Letter from the editor: ‘It does not do well to dwell on dreams and forget to live’

The Evergreen helped me become the journalist I want to be



Puneet Bsanti with her guinea pig Cedric.

PUNEET BSANTI, Deputy news editor

When I was in high school, I dreamt up many ways my life would go once I got to college. I had goals I was determined to accomplish so I could make my parents finally proud.

I was and am a first-generation Punjabi woman from the Bay Area who had never stepped foot in Eastern Washington before, but I was excited for this new adventure. As I graduate in a few days, I hope 16-year-old me will be proud as I did live the dreams I conjured up. 

I was a junior when I joined the Daily Evergreen and spent my first two years focused on the English side of my life, so I knew I had to spend time creating a portfolio 

My priority was not just to improve my skills, but to cover the communities of color in Pullman. I was mentored by my former news editor Emma Ledbetter who provided guidance so I could be connected in the journalism community. I learned how to cover difficult topics through Emma and through Lannan Ruiz, our former Culture editor, who mentored me on how to report on communities of color.

I became the culture-beat reporter in Fall 2022 after the entire section was cut. My former news editor Frankie Beer was incredible in letting me write about the people I wanted written about. We got to cover the Nepali community for the first time and expanded a little more of our coverage on the Native community. I felt proud of myself and wanted to keep the coverage going.

Then we were hit with a tragedy in November with the homicides in Moscow. I continued my culture coverage, but then during Thanksgiving break, there was a press coverage and I was one of the only people in town. After that, I felt driven to cover more of the homicides and other crime stories.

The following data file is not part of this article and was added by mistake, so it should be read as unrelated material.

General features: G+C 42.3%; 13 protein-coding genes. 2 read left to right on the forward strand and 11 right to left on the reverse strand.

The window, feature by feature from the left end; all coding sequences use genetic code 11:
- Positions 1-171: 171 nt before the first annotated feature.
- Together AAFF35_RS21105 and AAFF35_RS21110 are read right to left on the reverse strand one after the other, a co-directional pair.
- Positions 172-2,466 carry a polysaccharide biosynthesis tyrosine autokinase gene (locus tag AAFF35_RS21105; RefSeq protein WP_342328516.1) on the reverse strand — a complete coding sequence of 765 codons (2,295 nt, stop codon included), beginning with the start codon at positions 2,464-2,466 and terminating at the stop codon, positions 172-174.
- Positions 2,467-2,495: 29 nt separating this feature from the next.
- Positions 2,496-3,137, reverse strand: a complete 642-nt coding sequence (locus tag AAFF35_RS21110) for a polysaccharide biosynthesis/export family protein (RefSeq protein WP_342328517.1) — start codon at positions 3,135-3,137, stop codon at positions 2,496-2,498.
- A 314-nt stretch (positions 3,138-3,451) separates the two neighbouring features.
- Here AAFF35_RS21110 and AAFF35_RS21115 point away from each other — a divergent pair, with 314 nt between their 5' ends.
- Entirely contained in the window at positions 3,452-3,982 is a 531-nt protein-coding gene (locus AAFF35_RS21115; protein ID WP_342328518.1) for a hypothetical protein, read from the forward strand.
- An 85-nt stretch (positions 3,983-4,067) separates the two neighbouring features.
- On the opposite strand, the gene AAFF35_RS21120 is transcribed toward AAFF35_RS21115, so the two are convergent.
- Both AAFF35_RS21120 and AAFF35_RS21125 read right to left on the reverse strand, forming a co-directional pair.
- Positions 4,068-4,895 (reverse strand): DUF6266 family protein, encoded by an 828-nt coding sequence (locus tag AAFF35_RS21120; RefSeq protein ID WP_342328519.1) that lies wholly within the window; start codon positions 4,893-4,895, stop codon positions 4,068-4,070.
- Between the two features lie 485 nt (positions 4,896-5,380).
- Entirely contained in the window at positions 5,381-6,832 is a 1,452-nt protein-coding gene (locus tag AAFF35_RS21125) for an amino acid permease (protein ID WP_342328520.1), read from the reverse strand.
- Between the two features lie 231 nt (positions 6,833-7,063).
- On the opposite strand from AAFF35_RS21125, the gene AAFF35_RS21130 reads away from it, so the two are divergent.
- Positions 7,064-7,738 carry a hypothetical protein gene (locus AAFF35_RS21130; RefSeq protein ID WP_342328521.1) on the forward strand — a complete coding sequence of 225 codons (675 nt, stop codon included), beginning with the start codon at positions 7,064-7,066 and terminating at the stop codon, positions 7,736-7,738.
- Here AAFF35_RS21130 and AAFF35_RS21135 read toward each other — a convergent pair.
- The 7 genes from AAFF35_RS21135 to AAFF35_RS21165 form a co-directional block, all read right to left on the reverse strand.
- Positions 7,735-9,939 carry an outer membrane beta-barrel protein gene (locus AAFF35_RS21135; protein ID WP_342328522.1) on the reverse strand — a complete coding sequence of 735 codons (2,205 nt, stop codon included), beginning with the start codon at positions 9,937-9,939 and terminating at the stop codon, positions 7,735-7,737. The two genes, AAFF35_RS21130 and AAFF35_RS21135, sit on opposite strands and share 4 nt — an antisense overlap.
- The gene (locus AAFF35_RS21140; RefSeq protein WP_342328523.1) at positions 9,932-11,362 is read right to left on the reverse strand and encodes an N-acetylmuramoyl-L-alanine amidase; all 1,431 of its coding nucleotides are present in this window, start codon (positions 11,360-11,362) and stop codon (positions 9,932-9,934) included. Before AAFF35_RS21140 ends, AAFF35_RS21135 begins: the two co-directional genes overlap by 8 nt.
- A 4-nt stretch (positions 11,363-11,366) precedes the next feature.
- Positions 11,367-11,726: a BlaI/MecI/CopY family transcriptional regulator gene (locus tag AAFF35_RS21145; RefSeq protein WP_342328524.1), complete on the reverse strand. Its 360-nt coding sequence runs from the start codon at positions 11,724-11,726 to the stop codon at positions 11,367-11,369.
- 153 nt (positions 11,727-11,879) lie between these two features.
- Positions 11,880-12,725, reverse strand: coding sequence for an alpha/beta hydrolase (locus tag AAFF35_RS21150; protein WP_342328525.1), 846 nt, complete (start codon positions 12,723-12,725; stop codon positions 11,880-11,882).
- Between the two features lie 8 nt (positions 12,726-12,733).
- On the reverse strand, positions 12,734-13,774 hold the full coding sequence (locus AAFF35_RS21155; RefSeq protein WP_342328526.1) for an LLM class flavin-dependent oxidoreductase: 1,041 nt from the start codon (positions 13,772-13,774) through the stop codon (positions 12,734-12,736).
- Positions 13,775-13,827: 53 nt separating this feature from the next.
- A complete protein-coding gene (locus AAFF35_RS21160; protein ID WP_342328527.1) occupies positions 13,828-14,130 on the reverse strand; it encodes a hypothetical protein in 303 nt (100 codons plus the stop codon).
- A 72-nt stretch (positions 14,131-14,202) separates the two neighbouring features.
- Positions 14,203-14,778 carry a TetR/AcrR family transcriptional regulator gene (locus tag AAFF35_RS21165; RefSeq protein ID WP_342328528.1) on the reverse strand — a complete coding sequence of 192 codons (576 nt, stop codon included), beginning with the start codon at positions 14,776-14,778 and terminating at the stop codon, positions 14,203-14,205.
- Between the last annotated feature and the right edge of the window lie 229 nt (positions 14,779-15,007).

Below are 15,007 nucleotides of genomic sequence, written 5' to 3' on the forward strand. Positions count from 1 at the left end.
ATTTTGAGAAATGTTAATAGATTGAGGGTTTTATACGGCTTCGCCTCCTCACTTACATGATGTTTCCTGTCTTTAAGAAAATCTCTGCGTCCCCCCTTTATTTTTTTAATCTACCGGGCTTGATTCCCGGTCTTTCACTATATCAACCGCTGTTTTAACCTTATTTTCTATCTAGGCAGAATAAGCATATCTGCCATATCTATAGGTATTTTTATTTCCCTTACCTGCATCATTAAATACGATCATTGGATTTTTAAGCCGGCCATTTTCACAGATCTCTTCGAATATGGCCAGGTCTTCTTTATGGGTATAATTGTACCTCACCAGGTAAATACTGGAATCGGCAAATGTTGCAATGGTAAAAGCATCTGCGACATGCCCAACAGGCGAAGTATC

When I was chosen as deputy news editor, I was nervous because I wanted to help lead the news section well. Before the spring semester even started I was covering a SWAT shooting with the help of my Editor-In-Chief Mikayla Finnerty, who would call me whenever a press release was released about the incident. 

After school started, my news editor and partner throughout this semester, Saydee Phothivongsa, and I covered the Moscow homicide suspect’s arrest. I attended a hearing with our reporter and former news editor Timothy Fairbanks-Clouser, several of us wrote follow-ups about the case. More tragedies hit our campus with a student who overdosed in the Streit-Perham dormitory. 

I am proud of our reporters for keeping up coverage of stories surrounding the Pullman community. We hired some incredible students who have written stories that I will always remember. This semester was stressful but it was so much fun, with my love for journalism and writing prospering. 

However, most importantly, I gained some amazing friendships. I will miss being in a newsroom with a leader like Mikayla who always checked in with us and supported us unselfishly. The newspaper thrived under her guidance. 

I will miss talking to my fellow editors on Wednesdays, joking around even when things get serious. I got to know these incredible people and will always be amazed by their talent. The Life section led by Gabrielle Feliciano produced beautiful stories about people in Pullman and most importantly to me, the communities of color. 

I won’t admit it in person, but I will possibly miss our future Editor-In-Chief Brandon Willman’s presence, despite the headaches I get. 

I am nervous to go on my next journalism journey because the one person who kept me sane will not be there. Saydee, my journalism best friend and confidant, I will forever remember our newsroom moments. I will miss our inside jokes, laughing till tears welled in my eyes and making fun of Brandon. There were stressful times but we got through it and I am proud of us. I am so thankful that we both got chosen to lead the news section this semester because, genuinely, I don’t know how I could do it without you. 

I know you will live it up in the Spokesman even though news can suck sometimes, but you will do amazing. I hope our journeys will take us to the same newspaper someday, maybe the Seattle Times or New York Times, so we can continue making our inside jokes. 

I also want to thank my mentors: Tracy Simmons for taking a chance on me even though I’m not a religion reporter, Ben Shors for always listening whenever I go to his office and giving the best advice so I can succeed with my stories. My love of journalism became stronger whenever I spoke to Alison Boggs and she truly helped our Kohberger coverage during the beginning of the semester. Also, Brooklyn Walter, who isn’t a journalist but one of the best bosses I could ever have. She always saw the potential in me and helped talk me through my stories. 

I am excited to continue my journalism journey even if it isn’t in the Evergreen newsroom. This was one stepping stone to my unknown future and one that I will always hold dear to my heart.